From The "JPL Universe"
January 8, 1999
Stardust Readies For February Launch
By MARY BETH MURRILL
The Stardust Project is now buttoning up its spacecraft for a Feb. 6 launch
on a Delta II rocket from Cape Canaveral, Fla. "Stardusters," as the project
personnel call themselves, spent the last year assembling and testing
spacecraft components and materials at JPL, at Lockheed Martin Astronautics
in Denver, where the spacecraft was built, and at the Kennedy Space Center
in Florida. The project maintained its schedule and budget throughout the
Stardust's target is Comet Wild-2 (pronounced "VILT-2") - a "fresh" comet
which just 24 years ago was deflected by Jupiter's gravity from its previous
home in an orbit lying much farther out in the solar system. Having spent
most of the solar system's history in the coldest, most distant reaches of
the solar system, Wild-2 represents a well-preserved example of the
fundamental building blocks out of which formed our solar system and
everything in it.
To collect comet samples, Stardust will use a high-tech sieve made of a
special silicon-based material called aerogel, an exotic, lightweight
transparent silica gel that looks like solid smoke and holds the title of
being the lowest density solid material in the world. Embedded in the
aerogel, the particles will be preserved inside the cone-shaped return
capsule that the Stardust spacecraft will later target and release for
reentry into Earth's atmosphere.
One major highlight of the past year was the successful drop test of the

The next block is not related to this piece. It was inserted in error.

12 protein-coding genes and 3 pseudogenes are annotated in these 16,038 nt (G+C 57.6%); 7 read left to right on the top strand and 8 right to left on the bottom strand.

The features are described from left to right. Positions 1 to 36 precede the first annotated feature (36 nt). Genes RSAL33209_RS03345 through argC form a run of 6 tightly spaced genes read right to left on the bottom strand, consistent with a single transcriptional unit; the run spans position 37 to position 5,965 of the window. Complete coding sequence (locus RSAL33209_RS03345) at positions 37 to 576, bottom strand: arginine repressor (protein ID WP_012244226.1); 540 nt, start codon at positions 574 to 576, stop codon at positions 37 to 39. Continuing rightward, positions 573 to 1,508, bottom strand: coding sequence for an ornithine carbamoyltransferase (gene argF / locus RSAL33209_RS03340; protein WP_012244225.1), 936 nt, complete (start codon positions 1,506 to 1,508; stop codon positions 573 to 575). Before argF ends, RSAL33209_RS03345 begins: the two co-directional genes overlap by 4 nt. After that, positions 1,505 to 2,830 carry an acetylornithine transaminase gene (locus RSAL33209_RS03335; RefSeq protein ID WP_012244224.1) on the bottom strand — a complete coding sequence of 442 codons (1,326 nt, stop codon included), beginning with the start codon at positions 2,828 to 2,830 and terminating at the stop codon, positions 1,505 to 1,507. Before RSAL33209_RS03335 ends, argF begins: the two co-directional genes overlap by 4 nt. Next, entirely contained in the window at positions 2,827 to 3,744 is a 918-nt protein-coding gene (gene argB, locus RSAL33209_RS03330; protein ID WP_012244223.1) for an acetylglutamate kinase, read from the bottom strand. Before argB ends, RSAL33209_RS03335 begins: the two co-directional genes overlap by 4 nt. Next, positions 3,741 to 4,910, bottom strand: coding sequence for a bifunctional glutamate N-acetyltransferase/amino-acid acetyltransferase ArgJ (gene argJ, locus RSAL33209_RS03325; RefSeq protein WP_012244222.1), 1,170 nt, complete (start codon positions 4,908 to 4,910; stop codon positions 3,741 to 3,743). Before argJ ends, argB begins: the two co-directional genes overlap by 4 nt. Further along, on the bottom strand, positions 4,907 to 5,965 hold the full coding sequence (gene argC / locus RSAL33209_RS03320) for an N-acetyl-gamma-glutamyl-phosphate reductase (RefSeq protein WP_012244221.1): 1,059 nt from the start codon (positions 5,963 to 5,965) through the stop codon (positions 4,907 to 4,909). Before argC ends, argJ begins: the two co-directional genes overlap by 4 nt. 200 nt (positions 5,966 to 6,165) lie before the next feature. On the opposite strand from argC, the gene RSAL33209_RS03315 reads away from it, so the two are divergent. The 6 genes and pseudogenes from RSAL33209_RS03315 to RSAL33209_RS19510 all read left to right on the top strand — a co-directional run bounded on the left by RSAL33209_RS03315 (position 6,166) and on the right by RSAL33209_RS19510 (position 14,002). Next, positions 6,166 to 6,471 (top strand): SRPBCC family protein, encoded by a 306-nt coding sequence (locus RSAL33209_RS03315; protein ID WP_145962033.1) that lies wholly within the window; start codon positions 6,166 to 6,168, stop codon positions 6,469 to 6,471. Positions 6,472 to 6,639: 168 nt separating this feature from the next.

Stardust sample return capsule at the the U.S. Army's Dugway Proving Grounds
at the Utah Test and Training Range near Salt Lake City. The capsule swung
gently beneath its parachute after being dropped from a balloon floating at
about 3,960 meters (13,000 feet) altitude. Project engineers said the soft
landing demonstrated that the return capsule can successfully deliver comet
and interstellar dust samples at the mission's end in 2006.
An educators conference was hosted by the project as a key element of its
outreach emphasis. "Our participation in the JPL community open house,
involvement with the release of the Paramount picture 'Deep Impact' and
interaction through the project's education partners at Omniplex, the Jason
Foundation, and the Challenger Centers got millions of students involved
with Stardust," said Project Manager Dr. Kenneth Atkins.
More than 1.5 million names were collected and etched onto silicon chips
mounted and flown on Stardust.
A milestone was reached as the mission's environmental assessment process
was successfully completed.
The cometary and interstellar dust analyzer instrument, provided by Germany,
was delivered on time, and the flight system completed fabrication and test
in Denver and was shipped on time to Kennedy Space Center. All stages of
Boeing's Delta II launch vehicle arrived and began integration at KSC, said
Atkins, and pre-launch operations have proceeded smoothly.